KM: I think it's the Zen quality of doing it. And it beats sort of sitting watching something on TV that you're not interested in. It takes your brain to a different space.
AKT: What is coming up for you?
KM: I'm doing the new Julian Farino, who directed The Child In Time. I'm doing a TV series, I'm going home to do that next week and it's called Giri/Haji which means Duty and Shame and it's about the Japanese underworld.
Puzzle poster at the Angelika Film Center in New York Photo: Anne-Katrin Titze
AKT: Present day?
KM: Yeah and someone gets killed and the story leaks into London, it sort of travels across the ocean. I'm part of the London aspect but there's a lot of Japanese actors and it's going to be subtitled a lot of it. It's really exciting. And I've got a comedy coming out at Christmas with Will Ferrell and John C Reilly called Holmes and Watson.
AKT: Are you either one of them?
KM: No. I'm Mrs Hudson, I'm their housekeeper. She's a terrible housekeeper and they spend the whole film just shouting insults at me. It was really … it was so fun.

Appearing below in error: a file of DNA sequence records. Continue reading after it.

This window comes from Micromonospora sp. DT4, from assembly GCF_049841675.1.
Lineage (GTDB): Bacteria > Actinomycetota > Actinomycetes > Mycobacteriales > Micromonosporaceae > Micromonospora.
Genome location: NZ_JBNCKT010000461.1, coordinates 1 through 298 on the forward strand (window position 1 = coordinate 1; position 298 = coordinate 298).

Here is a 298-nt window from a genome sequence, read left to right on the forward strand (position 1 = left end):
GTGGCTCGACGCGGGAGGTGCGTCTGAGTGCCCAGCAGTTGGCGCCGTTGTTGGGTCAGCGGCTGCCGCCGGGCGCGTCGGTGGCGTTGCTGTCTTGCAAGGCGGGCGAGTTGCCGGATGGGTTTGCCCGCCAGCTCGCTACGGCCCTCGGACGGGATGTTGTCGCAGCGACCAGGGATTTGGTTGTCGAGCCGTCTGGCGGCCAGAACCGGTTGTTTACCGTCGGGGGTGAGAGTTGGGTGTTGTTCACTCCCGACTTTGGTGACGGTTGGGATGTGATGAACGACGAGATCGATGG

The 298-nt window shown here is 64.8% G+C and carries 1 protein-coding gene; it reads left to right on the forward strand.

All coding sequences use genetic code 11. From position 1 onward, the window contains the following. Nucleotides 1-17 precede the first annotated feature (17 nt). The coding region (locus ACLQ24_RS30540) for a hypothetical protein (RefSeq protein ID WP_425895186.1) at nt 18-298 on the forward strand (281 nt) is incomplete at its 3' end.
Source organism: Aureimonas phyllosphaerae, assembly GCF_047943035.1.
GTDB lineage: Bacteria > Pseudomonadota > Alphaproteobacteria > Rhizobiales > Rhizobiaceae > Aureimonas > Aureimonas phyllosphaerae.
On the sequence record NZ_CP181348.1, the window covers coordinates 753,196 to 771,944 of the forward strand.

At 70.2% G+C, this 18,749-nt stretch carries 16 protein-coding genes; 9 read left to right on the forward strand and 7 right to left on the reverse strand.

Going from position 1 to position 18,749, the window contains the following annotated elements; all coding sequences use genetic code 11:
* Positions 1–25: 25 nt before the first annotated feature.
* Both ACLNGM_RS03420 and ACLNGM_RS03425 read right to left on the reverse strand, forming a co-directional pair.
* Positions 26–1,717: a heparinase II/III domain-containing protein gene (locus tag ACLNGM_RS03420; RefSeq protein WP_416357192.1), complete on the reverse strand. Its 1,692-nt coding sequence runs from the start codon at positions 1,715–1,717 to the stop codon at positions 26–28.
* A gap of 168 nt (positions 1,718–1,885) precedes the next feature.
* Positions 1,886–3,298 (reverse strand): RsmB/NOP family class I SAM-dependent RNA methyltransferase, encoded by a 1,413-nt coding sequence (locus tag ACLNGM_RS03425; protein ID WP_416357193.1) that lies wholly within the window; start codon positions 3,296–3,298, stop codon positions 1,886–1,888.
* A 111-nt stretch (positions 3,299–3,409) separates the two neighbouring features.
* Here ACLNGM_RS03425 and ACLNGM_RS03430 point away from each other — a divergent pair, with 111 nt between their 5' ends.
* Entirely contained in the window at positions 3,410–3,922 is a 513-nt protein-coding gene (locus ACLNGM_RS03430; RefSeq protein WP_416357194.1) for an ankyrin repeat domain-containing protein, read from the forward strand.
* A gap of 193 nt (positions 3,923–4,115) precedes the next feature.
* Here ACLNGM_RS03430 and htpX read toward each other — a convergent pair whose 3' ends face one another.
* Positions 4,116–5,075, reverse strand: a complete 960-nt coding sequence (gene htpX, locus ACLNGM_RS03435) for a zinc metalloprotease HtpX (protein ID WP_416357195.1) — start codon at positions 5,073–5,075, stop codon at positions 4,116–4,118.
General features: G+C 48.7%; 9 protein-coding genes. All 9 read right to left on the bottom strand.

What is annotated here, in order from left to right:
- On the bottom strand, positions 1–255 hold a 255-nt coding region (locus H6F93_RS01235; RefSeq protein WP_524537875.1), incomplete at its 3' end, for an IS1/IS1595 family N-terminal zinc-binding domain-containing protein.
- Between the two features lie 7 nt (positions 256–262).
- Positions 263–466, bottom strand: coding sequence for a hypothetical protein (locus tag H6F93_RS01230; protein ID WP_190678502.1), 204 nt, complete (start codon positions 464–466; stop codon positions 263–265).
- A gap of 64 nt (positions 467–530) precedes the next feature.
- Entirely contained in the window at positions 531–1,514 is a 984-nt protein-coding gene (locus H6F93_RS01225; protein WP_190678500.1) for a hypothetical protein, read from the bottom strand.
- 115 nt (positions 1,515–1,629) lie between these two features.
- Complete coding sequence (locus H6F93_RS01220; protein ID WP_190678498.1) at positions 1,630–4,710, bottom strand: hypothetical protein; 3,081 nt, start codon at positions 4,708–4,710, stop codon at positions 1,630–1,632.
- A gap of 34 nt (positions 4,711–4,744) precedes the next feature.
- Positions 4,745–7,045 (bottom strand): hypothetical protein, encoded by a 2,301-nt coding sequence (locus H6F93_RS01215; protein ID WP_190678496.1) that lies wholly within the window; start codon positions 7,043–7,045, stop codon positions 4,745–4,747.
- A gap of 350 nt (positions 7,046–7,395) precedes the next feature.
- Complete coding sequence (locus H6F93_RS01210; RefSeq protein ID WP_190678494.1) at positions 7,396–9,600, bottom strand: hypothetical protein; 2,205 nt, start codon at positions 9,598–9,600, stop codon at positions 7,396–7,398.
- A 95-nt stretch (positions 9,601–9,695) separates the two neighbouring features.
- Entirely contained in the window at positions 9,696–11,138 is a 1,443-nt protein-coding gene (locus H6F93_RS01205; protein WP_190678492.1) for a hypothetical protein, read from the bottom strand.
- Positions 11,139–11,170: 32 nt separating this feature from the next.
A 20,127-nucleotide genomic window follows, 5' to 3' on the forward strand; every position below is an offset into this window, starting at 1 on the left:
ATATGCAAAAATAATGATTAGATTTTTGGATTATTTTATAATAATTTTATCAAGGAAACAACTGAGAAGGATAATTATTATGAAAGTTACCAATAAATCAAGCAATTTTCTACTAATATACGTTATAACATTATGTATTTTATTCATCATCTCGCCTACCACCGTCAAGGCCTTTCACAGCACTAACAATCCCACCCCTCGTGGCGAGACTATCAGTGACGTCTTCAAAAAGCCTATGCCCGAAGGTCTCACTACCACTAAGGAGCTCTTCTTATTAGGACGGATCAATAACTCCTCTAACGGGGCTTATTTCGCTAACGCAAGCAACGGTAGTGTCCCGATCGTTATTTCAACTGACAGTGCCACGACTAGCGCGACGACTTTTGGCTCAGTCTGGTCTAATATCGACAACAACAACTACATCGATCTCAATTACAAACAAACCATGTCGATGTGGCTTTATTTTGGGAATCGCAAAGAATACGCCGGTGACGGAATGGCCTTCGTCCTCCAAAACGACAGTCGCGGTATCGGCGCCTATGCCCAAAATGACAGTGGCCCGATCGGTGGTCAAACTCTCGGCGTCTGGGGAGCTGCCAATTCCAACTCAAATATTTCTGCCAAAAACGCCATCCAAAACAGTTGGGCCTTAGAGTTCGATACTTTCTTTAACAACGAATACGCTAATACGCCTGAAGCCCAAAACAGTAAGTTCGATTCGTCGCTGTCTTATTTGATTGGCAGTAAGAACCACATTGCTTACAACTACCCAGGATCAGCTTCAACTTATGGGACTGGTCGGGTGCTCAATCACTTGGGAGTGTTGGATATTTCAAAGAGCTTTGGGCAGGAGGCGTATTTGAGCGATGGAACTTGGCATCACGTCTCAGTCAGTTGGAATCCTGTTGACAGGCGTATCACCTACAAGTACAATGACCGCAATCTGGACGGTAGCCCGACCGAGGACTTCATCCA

AKT: Did you ever go to the Sherlock Holmes Museum on 221b Baker Street? The museum is so wacky, I love it.
KM: I've never been in the museum. It's right next to the Beatles shop [231-233 Baker Street], though. I've been to the Beatles shop.
AKT: Speaking of shouting men - when Robert [Irrfan Khan] opens the door to Agnes in his robe, that must have been filmed before last fall? When stories of men opening doors in their bathrobes reached new meaning.
KM: Oh my gosh, you know it is just pre all of that! It's interesting the film industry.
AKT: You tell him [Robert] to put on some real clothes. Which is very necessary at that point.
KM: And very strong. And that's the thing about Agnes, she doesn't have a filter almost. She just says what she's thinking.
Read what Kelly Macdonald had to say on Mirren Gordon-Crozier's costumes, cinematographer Chris Norr, and her character in Marc Turtletaub's Puzzle.
Read what director Marc Turtletaub had to say on Mike Leigh, Alfonso Cuarón, the screenplay, and locations for Puzzle.
Read what composer Dustin O'Halloran told us about fitting music to the Puzzle.
Puzzle is in cinemas in the US and will open in the UK on September 7.